Google has filed for a patent for what appears to be a wearable impact sensor capable of contacting emergency services in case of a mishap. Dubbed as “Systems and methods for remotely activating an emergency protocol”, the patent illustrates a wearable device in the form of a wristwatch. The device contains a sensor comprising of a “weak point” that is tuned to detect impacts or other unspecified avenues of possible damage to the wearer in order to determine if the wearer needs medical attention and/or emergency response services.
The wording of the patent doesn’t make it absolutely clear what sort of emergency the device is supposed to detect, but the inbuilt sensor is said to be triggered by the breakage of a weak point. The patent filing provides a number of alternatives for the sensor, ranging from piezoelectric components tuned to detect impacts and concussions to simple electrical circuits that break when the wrist strap is ripped out. Furthermore, the sensor array also includes capacitive sensors to determine whether the breakage was closer to the skin or non-accidental in nature.
The document also posits the possibility of the emergency warning system to be included in existing wrist-worn devices such as smartwatches. Even in its standalone form, the device is designed to have network capabilities in the form of Bluetooth to communicate with other mobile devices such as smartphones to relay the emergency distress signal in case of a mishap.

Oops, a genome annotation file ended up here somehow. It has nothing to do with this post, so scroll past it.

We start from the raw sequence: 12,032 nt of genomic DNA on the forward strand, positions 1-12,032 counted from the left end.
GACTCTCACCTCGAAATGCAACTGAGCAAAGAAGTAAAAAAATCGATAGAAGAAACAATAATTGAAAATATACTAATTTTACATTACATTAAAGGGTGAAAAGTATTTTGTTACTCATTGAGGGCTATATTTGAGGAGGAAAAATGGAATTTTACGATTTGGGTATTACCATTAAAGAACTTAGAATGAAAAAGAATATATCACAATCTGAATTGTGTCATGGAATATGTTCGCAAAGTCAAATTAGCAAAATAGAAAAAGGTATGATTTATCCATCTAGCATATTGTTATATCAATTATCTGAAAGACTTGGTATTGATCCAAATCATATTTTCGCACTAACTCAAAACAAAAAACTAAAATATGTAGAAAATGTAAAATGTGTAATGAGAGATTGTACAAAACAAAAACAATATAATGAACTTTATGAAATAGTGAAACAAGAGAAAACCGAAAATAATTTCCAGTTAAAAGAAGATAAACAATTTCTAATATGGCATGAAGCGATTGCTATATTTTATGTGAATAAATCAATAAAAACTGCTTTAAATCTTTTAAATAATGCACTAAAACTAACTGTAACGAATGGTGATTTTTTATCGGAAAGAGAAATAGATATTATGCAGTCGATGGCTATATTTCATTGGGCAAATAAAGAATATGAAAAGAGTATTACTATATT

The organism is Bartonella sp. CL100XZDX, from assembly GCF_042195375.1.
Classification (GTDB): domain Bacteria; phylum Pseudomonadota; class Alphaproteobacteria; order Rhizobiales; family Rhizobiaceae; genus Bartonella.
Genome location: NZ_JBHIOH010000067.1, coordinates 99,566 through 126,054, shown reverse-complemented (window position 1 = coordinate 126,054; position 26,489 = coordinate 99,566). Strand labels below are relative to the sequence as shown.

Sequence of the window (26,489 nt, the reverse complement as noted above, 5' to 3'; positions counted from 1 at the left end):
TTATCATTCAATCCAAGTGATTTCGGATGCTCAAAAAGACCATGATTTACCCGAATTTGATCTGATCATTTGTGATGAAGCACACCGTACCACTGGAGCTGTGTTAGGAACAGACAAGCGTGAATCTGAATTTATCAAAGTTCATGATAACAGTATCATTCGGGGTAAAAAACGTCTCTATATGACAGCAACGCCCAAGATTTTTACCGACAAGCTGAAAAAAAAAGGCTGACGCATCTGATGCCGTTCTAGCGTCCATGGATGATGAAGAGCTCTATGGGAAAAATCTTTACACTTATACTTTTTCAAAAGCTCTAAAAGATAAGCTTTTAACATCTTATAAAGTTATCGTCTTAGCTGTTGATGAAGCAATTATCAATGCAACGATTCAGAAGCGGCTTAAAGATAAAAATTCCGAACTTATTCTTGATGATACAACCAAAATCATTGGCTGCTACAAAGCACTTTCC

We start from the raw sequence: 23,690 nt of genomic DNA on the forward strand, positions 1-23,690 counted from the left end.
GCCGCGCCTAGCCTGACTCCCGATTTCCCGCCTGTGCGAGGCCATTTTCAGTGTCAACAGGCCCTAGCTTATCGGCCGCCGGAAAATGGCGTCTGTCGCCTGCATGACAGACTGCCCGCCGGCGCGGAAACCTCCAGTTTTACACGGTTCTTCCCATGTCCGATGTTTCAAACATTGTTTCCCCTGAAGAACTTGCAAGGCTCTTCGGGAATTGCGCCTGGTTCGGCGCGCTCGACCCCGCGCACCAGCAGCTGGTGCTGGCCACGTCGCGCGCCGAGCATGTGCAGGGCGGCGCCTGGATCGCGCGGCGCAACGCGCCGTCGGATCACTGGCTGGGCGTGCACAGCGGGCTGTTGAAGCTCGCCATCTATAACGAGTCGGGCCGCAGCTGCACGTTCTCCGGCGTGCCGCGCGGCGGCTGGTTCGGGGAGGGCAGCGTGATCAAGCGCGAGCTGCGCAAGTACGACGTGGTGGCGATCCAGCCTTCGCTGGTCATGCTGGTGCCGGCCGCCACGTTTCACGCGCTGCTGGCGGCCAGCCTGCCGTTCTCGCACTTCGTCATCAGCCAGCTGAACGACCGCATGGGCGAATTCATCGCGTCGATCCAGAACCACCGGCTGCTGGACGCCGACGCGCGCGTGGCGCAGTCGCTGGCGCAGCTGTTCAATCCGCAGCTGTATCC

Although the Google patent doesn’t necessarily specify what sort of emergency the wrist-worn device is supposed to handle, the applications could include a wristwatch that can be ripped off to send a distress signal to the authorities along with live GPS co-ordinates. Meanwhile, other applications of such an impact-sensing wearable device could involve alerting emergency medical teams to possible car crash injuries, and also other drivers in the vicinity through apps such as Google Maps.
The piezoelectric pressure detection sensor mentioned in the document could also be used to detect scenarios where the user is subjected to concussive damage such as an Improvised Explosive Device or suicide bomb attack. The device could also be of help during terrorist attacks, such as the recent Manchester Arena bombing in the UK, wherein it could assist emergency medical response teams respond to such incidents quicker. Furthermore, enough of these devices on ground zero will also allow forensic teams to gather crucial impact/pressure data along with geolocation to figure out the exact nature of the explosives used in a quick and easy manner.